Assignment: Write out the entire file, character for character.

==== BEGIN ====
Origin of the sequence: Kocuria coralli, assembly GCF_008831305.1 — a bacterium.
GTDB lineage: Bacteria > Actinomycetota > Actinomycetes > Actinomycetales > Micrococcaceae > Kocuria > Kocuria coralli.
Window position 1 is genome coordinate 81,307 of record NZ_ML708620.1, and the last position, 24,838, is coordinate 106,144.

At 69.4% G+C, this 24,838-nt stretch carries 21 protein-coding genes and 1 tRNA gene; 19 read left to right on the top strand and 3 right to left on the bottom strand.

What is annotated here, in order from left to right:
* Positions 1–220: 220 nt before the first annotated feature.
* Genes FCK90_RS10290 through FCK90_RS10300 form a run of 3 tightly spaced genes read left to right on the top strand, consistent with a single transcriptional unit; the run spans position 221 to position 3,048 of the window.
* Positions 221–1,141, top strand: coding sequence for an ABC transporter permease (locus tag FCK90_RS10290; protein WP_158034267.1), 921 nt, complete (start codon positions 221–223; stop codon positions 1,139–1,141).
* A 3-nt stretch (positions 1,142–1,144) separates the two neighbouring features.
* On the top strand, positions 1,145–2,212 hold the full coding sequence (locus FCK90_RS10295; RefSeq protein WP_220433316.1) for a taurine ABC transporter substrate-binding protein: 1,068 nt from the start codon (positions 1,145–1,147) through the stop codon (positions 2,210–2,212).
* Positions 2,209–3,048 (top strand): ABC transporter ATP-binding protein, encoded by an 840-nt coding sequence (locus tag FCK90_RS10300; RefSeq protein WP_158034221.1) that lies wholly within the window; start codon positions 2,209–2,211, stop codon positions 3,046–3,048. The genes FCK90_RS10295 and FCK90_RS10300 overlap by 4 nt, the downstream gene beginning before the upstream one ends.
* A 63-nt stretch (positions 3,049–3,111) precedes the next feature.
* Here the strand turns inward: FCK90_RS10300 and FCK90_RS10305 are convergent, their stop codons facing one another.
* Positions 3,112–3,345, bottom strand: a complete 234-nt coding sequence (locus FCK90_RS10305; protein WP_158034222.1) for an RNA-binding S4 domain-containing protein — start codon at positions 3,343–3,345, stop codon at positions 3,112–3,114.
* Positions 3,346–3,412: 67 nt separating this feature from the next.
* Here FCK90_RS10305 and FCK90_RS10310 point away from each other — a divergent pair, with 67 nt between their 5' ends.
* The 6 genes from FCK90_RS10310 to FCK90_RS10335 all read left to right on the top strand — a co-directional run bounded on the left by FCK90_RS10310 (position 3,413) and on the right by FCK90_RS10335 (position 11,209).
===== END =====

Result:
Origin of the sequence: Kocuria coralli, assembly GCF_008831305.1 — a bacterium.
GTDB lineage: Bacteria > Actinomycetota > Actinomycetes > Actinomycetales > Micrococcaceae > Kocuria > Kocuria coralli.
Window position 1 is genome coordinate 81,307 of record NZ_ML708620.1, and the last position, 24,838, is coordinate 106,144.

At 69.4% G+C, this 24,838-nt stretch carries 21 protein-coding genes and 1 tRNA gene; 19 read left to right on the top strand and 3 right to left on the bottom strand.

What is annotated here, in order from left to right:
* Positions 1–220: 220 nt before the first annotated feature.
* Genes FCK90_RS10290 through FCK90_RS10300 form a run of 3 tightly spaced genes read left to right on the top strand, consistent with a single transcriptional unit; the run spans position 221 to position 3,048 of the window.
* Positions 221–1,141, top strand: coding sequence for an ABC transporter permease (locus tag FCK90_RS10290; protein WP_158034267.1), 921 nt, complete (start codon positions 221–223; stop codon positions 1,139–1,141).
* A 3-nt stretch (positions 1,142–1,144) separates the two neighbouring features.
* On the top strand, positions 1,145–2,212 hold the full coding sequence (locus FCK90_RS10295; RefSeq protein WP_220433316.1) for a taurine ABC transporter substrate-binding protein: 1,068 nt from the start codon (positions 1,145–1,147) through the stop codon (positions 2,210–2,212).
* Positions 2,209–3,048 (top strand): ABC transporter ATP-binding protein, encoded by an 840-nt coding sequence (locus tag FCK90_RS10300; RefSeq protein WP_158034221.1) that lies wholly within the window; start codon positions 2,209–2,211, stop codon positions 3,046–3,048. The genes FCK90_RS10295 and FCK90_RS10300 overlap by 4 nt, the downstream gene beginning before the upstream one ends.
* A 63-nt stretch (positions 3,049–3,111) precedes the next feature.
* Here the strand turns inward: FCK90_RS10300 and FCK90_RS10305 are convergent, their stop codons facing one another.
* Positions 3,112–3,345, bottom strand: a complete 234-nt coding sequence (locus FCK90_RS10305; protein WP_158034222.1) for an RNA-binding S4 domain-containing protein — start codon at positions 3,343–3,345, stop codon at positions 3,112–3,114.
* Positions 3,346–3,412: 67 nt separating this feature from the next.
* Here FCK90_RS10305 and FCK90_RS10310 point away from each other — a divergent pair, with 67 nt between their 5' ends.
* The 6 genes from FCK90_RS10310 to FCK90_RS10335 all read left to right on the top strand — a co-directional run bounded on the left by FCK90_RS10310 (position 3,413) and on the right by FCK90_RS10335 (position 11,209).